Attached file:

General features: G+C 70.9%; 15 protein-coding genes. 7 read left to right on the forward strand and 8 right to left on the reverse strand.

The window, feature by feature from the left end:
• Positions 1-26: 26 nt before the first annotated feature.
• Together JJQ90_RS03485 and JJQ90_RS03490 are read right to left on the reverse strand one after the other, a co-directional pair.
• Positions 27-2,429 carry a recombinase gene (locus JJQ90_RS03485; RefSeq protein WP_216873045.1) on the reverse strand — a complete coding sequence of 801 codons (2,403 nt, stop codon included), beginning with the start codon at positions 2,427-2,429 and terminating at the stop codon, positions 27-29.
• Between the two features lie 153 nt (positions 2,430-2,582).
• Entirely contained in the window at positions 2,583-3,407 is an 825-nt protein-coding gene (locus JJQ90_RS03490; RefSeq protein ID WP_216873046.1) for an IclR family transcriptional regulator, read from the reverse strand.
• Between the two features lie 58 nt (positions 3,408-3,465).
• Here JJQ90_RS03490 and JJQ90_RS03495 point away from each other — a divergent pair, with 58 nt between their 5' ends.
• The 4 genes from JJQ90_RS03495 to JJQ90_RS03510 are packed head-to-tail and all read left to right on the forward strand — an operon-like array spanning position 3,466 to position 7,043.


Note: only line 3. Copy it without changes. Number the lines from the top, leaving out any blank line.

• Positions 1-26: 26 nt before the first annotated feature.